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#secondhand #garden #guideconsojardin #indoorplants #cutflowers #fleurist #transport #sustainabledevelopment

Consume local! This is the dream of all individuals … And why such a dream? To be in step with sustainable development and respect for the environment. If we eliminate transport, then we no longer pollute?

One day Yara …

While waiting for the decrease or the graceful sharing of goods to feed and support the planet, we are going to spend a few more years in our consumer society with its qualities and… its faults.

A strong idea indicates that transport is the main source of pollution in this world, which is why we strive to limit our movements. For the products, the local consomme is the best. A home-knitted sweater is cheaper than a sweater knitted halfway around the world. For now, that makes sense.

Ah yes but here it is, things are changing. The first 100% electric cargo ship has started to sail in Norway. This new generation transporter will be able to load 120 containers.

The Yara Birkeland, that’s its name, is 80 meters long and can travel with 3,200 tonnes. While this is only the start, the shipping industry hopes to reduce its CO2 emissions by 40% by 2030.

And in addition, the beast is autonomous, soon no need for sailors to make the trip!

Travel Travel !

But by the way, a question pecks our mind: how heavy is transport in all these products from the end of the world? Science magazine provides us with some answers.

For beef, lamb and mutton, the average impact of transport on the carbon footprint of these meats is 3%.

For potatoes, maize, rice, wheat and cassava, the impact is 10%.

7% for oils, it is a little more for sugar and fruits which are at 20%.

We can of course tell ourselves that this is still too much. And that’s too much. But the carbon footprint is also calculated with the use of land, inputs, water … Packaging and losses in store and throughout the supply chain are also part of the accumulation.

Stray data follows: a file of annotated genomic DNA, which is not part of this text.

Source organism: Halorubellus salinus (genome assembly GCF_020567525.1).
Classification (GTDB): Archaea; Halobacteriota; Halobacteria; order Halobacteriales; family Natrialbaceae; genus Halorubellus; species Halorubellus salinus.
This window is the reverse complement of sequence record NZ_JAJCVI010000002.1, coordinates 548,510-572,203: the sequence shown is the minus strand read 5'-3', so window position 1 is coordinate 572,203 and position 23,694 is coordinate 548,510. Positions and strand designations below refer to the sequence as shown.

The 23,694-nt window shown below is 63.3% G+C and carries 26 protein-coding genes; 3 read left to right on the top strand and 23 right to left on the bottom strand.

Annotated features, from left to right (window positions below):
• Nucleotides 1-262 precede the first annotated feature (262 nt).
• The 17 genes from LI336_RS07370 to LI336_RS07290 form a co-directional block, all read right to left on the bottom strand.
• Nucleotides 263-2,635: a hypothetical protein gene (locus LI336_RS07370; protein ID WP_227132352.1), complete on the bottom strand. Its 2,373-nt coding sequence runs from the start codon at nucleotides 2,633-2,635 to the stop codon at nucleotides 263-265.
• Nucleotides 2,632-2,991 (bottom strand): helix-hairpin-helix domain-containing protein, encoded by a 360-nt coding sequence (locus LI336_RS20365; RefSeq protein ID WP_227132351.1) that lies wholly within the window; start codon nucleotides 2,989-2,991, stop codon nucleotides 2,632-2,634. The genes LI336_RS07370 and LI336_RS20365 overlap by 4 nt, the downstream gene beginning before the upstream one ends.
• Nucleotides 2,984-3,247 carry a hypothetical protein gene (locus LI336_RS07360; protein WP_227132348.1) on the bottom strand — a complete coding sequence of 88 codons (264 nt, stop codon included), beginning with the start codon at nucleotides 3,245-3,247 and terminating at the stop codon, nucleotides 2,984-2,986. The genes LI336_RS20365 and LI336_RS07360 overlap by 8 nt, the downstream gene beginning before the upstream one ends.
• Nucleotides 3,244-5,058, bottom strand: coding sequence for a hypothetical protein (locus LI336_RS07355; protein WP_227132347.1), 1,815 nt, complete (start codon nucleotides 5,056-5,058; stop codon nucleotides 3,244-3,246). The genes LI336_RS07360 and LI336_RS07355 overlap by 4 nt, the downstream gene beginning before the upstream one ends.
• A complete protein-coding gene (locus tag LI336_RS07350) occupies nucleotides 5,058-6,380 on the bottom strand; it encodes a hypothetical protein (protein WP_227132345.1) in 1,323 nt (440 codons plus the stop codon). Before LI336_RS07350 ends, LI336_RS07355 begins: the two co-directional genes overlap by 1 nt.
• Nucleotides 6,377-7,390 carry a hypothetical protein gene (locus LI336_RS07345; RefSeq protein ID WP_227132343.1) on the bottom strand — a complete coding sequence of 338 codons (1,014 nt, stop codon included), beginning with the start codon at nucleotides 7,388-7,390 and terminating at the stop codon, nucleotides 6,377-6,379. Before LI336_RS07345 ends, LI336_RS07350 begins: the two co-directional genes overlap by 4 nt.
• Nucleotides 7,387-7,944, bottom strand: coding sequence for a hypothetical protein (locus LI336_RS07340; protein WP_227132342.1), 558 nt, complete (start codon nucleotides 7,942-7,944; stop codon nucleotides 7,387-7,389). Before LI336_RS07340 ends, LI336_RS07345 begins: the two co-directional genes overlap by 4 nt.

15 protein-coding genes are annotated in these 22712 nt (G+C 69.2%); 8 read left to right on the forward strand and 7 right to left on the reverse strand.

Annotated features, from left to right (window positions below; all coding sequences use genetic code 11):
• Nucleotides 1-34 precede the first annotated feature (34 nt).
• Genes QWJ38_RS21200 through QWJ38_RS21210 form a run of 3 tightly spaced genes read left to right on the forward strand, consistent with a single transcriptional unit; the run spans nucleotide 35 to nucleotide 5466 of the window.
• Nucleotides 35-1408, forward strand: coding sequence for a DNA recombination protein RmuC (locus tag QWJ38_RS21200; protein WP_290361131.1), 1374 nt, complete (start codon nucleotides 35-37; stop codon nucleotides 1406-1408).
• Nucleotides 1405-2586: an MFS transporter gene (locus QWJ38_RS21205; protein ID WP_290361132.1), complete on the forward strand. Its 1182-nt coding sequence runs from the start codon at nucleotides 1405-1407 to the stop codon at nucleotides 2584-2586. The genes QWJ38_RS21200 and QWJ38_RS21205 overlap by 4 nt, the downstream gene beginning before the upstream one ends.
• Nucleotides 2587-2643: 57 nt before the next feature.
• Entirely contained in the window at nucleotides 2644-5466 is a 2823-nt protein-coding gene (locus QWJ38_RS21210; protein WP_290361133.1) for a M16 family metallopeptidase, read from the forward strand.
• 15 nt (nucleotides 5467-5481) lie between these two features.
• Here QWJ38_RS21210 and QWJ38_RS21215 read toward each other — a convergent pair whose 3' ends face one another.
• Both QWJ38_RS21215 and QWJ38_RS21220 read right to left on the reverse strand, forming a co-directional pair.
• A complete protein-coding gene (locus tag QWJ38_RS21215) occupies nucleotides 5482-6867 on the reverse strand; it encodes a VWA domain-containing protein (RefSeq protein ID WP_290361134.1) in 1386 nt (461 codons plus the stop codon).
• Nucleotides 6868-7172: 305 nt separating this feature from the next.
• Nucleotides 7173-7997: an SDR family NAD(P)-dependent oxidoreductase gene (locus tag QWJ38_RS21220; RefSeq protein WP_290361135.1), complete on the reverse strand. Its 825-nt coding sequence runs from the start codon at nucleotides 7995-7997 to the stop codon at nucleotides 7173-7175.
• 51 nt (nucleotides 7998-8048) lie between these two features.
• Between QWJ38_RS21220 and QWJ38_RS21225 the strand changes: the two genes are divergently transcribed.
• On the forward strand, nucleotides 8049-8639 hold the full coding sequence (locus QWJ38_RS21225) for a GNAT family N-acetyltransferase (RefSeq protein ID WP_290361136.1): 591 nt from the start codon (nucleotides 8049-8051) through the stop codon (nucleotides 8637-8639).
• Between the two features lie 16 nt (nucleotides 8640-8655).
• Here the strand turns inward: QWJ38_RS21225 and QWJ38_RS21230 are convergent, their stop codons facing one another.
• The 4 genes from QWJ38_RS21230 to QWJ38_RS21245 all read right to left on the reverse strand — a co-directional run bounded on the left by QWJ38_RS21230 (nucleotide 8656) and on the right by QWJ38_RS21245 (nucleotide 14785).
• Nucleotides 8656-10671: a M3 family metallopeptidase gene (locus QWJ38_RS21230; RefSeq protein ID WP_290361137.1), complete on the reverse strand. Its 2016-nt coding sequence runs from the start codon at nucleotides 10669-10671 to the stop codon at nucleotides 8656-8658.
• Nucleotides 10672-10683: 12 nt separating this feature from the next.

So there is a real impact of transport, but it only weighs about ten percent. Producing and consuming locally is a start, a small contribution, but it is far from the only one. If you have to heat greenhouses to taste local fruits, perhaps it is better to use adapted transport, especially if it starts to reduce its green bill?

Green or green?

We, too, in the garden, are victims of preconceived ideas. Houseplants and cut flowers bear witness to this.

The roses that we are going to give away for Christmas or Valentine’s Day come largely from Kenya, Costa Rica, Colombia or Ecuador. Air travel accounts for a lot in their carbon footprint, but European productions and in particular in the Netherlands consume heating and energy to grow and preserve our precious bouquets.

For indoor plants, around 10% come from France. The others are cultivated en masse in the countries of northern Europe, where the heat is stifling even in winter … But no, that’s not true !!! Stay focused! It is not hot in the heart of Denmark or the Netherlands. The energy used to grow our Phalaenopsis and other Ficus is therefore colossal.

So what do we do? Stop giving roses or plants to your grandmother?

Home culture 

There are mentalities to change. If you have to stop offering roses in winter, just like tasting strawberries during this same period, it all comes through education and information. Many of our distributors talk about compost, planting, respect for nature … Are they ready to display the kilometers traveled by our green plants and our flowers to reach the living room table? Second hands are popping up everywhere, this is the case at Leroy Merlin, La Redoute, Auchan, Ikea … But also with major brands, particularly in clothing. It’s not easy to have houseplants in second hand! However, initiatives are underway. Le Bon Coin does not hesitate to offer « used » plants … While others offer cutting workshops in order to bypass the dependence of producers. The second hand is a fact, it is developing in all areas. And us in the garden, should we close our eyes or anticipate the movement?

Roland Motte… Gardener!

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